A very rare armillary sphere by one of London's leading instrument makers. Benjamin Martin was "one of the great popularizers of science in the mid-eighteenth century" (DSB) and his fine instruments can be seen in many museum collections today. After the fire in 1764 he supplied Harvard College with an order of several instruments, and he was held in high regard internationally. Orreries and planetaria by him a rare, and this model of armillary is not mentioned in any of his publications. He did write that "Gentlemen may have the orrery constructed in what manner soever they chuse", so it is likely that this piece will have been a commission.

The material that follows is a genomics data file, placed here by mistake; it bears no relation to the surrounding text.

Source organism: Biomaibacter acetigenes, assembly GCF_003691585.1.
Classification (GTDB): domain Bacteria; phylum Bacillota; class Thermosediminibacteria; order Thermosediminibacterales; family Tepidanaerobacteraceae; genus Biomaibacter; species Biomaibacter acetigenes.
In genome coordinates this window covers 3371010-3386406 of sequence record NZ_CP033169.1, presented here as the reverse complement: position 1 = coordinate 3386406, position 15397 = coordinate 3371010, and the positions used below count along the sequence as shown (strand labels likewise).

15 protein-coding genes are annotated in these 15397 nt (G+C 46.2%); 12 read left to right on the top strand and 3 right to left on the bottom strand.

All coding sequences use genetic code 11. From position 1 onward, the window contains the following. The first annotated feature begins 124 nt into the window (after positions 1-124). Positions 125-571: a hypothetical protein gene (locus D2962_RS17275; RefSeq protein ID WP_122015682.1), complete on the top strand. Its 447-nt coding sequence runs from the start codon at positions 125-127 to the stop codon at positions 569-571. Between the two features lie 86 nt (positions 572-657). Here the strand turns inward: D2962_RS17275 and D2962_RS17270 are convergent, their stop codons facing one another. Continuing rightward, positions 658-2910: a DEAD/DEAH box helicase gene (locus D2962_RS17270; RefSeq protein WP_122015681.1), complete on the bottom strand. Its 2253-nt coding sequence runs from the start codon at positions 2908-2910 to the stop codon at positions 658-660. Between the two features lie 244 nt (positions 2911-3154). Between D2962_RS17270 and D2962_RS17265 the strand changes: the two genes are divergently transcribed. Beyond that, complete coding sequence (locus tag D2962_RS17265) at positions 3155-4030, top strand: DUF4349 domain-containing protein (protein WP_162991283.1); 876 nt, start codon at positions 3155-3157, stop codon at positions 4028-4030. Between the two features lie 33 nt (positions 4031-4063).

The armillary sphere is a demonstrational model of the universe. Composed of several rings (Armillae in Latin) and a band for the Zodiac, it represents the apparent movement of the celestial sphere around the Earth and marks the Sun's annual progress around the ecliptic. This example also carries additional arms to mark 60 stars on the celestial sphere. Their use can be traced back to antiquity and the handful of earliest extant examples date from the Middle Ages. But it was in the 16th through 18th centuries that their construction reached a peak and they became such iconic instruments of science. Elaborate and decorative examples were made for princely collections and they became symbolic of astronomy in paintings and engravings of the time.